Bates' first feature film role was in the 1971 Milo? Forman comedy Taking Off (credited as "Bobo Bates"), in which she sings an original song "Even Horses Had Wings". Bates' next feature was the Dustin Hoffman film Straight Time (1978). In 1977, Bates made her Soap opera debut as Phyllis on NBC's soap opera The Doctors. From 1983 to 1984, she played prison inmate Belle Bodelle on All My Children and from 1984 to 1985, she played Evelyn Maddox on One Life to Live. In 1990 she would appear again with Hoffman in Warren Beatty's Dick Tracy as a stenographer. She appeared in films like The Morning After and Summer Heat, while guest-starring on television's L.A. Law. She then landed the role of obsessed fan Annie Wilkes, who holds her favorite author (played by James Caan) captive, in the 1990 thriller film Misery, based on the Stephen King novel. Bates received her first Academy Award nomination for that role, winning Best Actress.
Soon after, she starred with Jessica Tandy in the acclaimed 1991 movie Fried Green Tomatoes, based on the novel by comedic actress Fannie Flagg. In 1995 Bates played the title character in Dolores Claiborne, a film adaptation of another Stephen King novel, although she was not nominated for an Oscar. In 1997 Bates played Molly Brown in James Cameron's Titanic. Based on the 1912 sinking of the RMS Titanic, the film went on to earn more than $1.8 billion in box-office receipts worldwide.
Bates also excelled in her role as the acid-tongued "dustbuster" political advisor Libby Holden in the 1998 drama film Primary Colors, which was adapted from the book in which political journalist Joe Klein novelized his experiences on the Presidential campaign trail in 1991-1992. For this performance, she received her second Academy Award nomination, for Best Supporting Actress. In 2002 she received her third nomination, for About Schmidt. More recently, she and Terry Bradshaw played the parents of Matthew McConaughey's character in the 2006 film Failure to Launch. Bates was featured in an uncredited cameo in the miniseries of Stephen King's The Stand.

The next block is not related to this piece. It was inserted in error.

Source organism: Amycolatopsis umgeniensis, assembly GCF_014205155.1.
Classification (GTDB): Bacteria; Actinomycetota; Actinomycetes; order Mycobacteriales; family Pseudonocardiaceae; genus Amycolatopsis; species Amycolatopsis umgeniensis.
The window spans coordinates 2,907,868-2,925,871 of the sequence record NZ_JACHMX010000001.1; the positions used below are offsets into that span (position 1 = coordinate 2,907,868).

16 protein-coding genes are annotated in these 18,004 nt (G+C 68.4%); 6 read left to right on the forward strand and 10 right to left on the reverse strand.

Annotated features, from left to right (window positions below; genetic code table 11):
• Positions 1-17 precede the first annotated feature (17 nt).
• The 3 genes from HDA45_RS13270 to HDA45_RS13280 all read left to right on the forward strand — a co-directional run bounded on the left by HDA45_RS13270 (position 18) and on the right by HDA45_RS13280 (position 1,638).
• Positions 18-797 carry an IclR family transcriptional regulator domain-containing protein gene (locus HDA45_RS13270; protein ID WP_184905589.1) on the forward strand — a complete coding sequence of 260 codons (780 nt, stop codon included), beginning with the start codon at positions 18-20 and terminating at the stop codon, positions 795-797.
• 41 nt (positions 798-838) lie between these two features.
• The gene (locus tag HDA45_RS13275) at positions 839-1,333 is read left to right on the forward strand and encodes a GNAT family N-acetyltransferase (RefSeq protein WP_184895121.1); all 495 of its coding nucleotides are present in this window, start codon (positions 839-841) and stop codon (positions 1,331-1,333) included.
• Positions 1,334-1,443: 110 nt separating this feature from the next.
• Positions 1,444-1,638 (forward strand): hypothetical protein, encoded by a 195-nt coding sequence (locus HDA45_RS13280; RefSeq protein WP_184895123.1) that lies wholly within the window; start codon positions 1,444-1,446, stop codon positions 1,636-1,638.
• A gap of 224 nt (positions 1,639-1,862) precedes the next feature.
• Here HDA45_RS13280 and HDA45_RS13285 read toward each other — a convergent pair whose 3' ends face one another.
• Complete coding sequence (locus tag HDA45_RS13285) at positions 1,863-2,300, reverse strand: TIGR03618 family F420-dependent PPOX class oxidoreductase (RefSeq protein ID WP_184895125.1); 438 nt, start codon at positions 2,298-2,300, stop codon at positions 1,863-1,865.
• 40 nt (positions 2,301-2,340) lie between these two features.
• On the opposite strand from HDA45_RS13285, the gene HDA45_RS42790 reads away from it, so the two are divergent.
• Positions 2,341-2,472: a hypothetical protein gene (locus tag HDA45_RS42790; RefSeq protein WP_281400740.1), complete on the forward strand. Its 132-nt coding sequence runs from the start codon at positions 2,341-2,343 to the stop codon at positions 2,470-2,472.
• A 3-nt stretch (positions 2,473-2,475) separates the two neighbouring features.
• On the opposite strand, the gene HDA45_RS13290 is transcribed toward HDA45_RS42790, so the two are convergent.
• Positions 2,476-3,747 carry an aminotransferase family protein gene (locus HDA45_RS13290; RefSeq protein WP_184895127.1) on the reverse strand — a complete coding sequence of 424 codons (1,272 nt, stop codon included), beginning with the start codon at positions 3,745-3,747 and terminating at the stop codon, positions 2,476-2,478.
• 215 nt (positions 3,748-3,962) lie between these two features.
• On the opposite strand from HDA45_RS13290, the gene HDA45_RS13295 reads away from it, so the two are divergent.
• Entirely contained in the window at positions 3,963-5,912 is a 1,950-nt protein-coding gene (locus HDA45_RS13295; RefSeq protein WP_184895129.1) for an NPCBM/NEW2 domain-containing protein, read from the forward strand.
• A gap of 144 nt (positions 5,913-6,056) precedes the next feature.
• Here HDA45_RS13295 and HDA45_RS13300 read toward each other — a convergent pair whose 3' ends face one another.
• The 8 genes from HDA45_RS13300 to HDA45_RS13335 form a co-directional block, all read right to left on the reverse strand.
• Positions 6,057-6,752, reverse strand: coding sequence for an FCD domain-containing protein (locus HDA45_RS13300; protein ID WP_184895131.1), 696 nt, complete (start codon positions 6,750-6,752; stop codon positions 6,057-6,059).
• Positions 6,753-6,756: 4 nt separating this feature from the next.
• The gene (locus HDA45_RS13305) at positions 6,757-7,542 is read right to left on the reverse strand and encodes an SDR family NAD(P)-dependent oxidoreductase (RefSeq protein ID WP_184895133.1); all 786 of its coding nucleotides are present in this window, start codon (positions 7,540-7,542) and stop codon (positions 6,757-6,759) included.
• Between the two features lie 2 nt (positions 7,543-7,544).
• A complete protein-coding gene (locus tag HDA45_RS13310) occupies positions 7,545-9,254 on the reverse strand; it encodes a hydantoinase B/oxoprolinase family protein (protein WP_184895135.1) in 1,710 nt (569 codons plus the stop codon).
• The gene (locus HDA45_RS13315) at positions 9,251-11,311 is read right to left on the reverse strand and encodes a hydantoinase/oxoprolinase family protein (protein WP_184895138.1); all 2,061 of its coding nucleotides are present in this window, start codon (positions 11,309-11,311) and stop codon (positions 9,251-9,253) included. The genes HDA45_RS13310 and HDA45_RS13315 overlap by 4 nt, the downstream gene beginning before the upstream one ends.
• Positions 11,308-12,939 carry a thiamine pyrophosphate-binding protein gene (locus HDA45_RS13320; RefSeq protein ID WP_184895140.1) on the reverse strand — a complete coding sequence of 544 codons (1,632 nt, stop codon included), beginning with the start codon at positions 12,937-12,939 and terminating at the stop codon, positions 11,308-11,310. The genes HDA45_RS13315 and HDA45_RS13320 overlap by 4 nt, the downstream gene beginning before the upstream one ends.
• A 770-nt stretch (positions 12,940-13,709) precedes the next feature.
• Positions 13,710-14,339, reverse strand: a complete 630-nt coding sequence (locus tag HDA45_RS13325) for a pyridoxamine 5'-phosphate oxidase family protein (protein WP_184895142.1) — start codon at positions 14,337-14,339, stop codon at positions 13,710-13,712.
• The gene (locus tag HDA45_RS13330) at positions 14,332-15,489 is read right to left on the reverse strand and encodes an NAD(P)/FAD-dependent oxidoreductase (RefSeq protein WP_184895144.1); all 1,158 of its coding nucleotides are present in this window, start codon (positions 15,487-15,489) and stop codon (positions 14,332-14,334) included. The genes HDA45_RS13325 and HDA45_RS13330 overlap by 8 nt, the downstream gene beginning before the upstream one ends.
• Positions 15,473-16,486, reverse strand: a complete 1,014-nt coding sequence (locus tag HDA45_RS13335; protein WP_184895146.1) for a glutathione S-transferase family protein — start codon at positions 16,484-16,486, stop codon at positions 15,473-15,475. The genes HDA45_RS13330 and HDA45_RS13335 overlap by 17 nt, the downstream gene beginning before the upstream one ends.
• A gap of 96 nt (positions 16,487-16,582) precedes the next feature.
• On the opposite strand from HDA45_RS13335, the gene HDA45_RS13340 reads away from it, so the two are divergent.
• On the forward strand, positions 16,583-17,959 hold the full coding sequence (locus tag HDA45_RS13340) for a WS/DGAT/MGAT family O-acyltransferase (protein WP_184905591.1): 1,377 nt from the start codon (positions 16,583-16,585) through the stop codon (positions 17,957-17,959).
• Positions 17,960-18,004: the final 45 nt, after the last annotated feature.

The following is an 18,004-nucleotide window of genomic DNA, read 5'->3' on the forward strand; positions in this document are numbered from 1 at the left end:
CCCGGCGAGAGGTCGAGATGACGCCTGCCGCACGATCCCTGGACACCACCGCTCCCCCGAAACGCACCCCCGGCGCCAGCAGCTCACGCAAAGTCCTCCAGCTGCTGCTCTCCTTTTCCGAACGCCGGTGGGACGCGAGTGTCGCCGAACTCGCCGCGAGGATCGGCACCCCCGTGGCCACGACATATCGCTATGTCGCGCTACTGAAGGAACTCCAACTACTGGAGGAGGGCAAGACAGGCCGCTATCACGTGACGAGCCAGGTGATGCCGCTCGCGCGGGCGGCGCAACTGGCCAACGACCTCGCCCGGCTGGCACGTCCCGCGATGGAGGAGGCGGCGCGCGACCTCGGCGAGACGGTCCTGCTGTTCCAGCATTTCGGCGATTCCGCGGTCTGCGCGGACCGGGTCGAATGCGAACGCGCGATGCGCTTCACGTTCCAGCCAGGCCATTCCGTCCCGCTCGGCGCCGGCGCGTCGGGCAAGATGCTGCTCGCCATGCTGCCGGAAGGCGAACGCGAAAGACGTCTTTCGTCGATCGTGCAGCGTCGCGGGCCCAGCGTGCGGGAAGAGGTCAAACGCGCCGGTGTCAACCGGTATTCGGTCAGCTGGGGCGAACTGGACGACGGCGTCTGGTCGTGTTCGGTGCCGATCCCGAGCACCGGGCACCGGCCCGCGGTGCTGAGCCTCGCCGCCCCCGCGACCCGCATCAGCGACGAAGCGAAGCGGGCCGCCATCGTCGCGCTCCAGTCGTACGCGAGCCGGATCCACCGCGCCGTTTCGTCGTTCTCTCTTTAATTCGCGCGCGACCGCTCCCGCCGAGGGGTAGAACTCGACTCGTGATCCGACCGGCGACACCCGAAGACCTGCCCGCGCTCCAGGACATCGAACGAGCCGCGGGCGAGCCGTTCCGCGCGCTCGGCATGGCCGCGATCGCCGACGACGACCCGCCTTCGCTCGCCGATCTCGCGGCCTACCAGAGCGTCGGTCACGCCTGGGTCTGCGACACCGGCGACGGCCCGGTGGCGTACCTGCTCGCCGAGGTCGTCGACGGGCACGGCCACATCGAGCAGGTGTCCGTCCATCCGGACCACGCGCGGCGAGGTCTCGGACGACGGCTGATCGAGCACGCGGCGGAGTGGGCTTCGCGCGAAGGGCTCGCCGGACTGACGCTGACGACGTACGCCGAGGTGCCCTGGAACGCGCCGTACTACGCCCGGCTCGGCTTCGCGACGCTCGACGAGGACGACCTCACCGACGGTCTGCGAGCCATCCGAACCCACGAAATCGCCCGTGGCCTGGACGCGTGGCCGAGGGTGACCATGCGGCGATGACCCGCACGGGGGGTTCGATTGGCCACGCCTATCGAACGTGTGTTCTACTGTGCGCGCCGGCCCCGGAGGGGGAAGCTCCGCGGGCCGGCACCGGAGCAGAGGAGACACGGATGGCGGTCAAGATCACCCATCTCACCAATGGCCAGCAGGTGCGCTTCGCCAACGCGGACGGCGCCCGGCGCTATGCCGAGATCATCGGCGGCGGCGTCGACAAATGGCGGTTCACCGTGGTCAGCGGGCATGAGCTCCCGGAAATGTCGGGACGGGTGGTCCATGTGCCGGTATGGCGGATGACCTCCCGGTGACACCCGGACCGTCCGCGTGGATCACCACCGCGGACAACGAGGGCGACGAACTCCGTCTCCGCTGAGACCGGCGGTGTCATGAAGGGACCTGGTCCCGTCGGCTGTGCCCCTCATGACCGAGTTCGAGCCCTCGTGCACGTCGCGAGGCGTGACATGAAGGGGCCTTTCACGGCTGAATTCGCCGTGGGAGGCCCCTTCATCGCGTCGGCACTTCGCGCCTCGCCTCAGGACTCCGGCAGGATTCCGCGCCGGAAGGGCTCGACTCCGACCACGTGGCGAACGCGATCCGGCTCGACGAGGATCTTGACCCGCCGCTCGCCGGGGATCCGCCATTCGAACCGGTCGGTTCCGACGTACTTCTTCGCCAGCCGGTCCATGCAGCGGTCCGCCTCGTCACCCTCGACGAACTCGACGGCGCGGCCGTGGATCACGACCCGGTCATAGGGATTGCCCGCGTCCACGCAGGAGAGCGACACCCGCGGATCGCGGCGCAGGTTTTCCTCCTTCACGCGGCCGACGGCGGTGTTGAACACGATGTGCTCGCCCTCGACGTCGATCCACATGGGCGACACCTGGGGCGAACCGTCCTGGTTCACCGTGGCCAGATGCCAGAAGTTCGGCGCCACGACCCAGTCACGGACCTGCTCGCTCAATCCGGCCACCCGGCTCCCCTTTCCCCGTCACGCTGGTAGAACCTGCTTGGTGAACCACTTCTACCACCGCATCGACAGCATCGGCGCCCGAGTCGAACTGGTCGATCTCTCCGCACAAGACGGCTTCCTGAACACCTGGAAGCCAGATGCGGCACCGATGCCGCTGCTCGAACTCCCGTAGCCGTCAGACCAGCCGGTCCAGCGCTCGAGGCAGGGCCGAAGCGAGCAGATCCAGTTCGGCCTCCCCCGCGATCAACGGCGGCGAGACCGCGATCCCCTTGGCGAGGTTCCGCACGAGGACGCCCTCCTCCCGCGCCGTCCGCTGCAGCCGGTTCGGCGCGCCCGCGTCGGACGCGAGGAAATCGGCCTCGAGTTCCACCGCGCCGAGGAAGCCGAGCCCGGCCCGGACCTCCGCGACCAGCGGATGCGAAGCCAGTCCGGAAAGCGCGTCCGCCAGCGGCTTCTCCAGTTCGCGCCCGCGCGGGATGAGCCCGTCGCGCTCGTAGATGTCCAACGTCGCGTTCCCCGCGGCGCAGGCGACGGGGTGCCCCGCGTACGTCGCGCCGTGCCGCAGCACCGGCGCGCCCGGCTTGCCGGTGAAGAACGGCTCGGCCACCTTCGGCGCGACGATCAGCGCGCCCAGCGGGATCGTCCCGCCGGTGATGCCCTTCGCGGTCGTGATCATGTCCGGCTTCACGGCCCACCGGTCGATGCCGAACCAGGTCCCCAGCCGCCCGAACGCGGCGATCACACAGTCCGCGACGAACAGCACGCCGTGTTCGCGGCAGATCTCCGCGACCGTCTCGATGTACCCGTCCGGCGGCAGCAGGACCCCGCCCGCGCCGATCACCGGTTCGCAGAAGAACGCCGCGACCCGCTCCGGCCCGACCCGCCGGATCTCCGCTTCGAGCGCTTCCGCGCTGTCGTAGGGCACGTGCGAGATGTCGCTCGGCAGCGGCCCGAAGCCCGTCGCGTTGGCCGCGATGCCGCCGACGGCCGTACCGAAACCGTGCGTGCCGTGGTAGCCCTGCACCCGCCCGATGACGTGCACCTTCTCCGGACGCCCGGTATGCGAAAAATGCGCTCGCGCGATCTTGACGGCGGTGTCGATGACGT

Bates has been nominated for an Emmy Award twelve times, winning two. She was first nominated for Outstanding Supporting Actress in a Miniseries or a Movie, for her performance as Jay Leno's manager Helen Kushnick in HBO's The Late Shift (1996), and has been nominated in the same category as Miss Hannigan in Disney's remake of Annie (1999), and for the HBO Franklin Roosevelt biopic Warm Springs (2005). She was nominated for Outstanding Lead Actress in a Miniseries or Movie for Lifetime Television's Ambulance Girl (2006), which she also directed, and received a Supporting Actress in a Miniseries or Movie nomination for Alice.
She appeared in ten episodes of the HBO cable television series Six Feet Under for which she received an Emmy Award nomination for Outstanding Guest Actress in a Drama Series, as Bettina, in 2003. She was also nominated for Outstanding Guest Actress in a Comedy Series for 3rd Rock from the Sun in 1999, the same year that she was nominated for Outstanding Directing in a Miniseries or Movie for the Dashiell Hammett-Lillian Hellman biopic Dash & Lilly. She also had a recurring guest role on the American version of The Office as Jo Bennett.